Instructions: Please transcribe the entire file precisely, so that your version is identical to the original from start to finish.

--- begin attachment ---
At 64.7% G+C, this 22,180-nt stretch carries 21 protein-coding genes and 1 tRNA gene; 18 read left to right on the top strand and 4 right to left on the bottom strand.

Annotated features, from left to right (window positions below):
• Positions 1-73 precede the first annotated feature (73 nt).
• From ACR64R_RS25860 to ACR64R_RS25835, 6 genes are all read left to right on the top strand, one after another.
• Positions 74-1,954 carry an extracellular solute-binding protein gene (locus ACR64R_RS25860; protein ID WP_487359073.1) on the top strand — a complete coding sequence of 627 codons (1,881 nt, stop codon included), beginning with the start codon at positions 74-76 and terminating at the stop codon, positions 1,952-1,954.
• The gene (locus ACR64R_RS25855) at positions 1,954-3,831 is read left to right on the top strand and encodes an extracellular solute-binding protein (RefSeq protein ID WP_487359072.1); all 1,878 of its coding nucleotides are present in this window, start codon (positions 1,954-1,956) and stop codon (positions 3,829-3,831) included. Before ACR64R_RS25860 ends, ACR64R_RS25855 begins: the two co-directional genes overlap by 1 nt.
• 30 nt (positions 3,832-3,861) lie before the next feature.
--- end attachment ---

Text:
At 64.7% G+C, this 22,180-nt stretch carries 21 protein-coding genes and 1 tRNA gene; 18 read left to right on the top strand and 4 right to left on the bottom strand.

Annotated features, from left to right (window positions below):
• Positions 1-73 precede the first annotated feature (73 nt).
• From ACR64R_RS25860 to ACR64R_RS25835, 6 genes are all read left to right on the top strand, one after another.
• Positions 74-1,954 carry an extracellular solute-binding protein gene (locus ACR64R_RS25860; protein ID WP_487359073.1) on the top strand — a complete coding sequence of 627 codons (1,881 nt, stop codon included), beginning with the start codon at positions 74-76 and terminating at the stop codon, positions 1,952-1,954.
• The gene (locus ACR64R_RS25855) at positions 1,954-3,831 is read left to right on the top strand and encodes an extracellular solute-binding protein (RefSeq protein ID WP_487359072.1); all 1,878 of its coding nucleotides are present in this window, start codon (positions 1,954-1,956) and stop codon (positions 3,829-3,831) included. Before ACR64R_RS25860 ends, ACR64R_RS25855 begins: the two co-directional genes overlap by 1 nt.
• 30 nt (positions 3,832-3,861) lie before the next feature.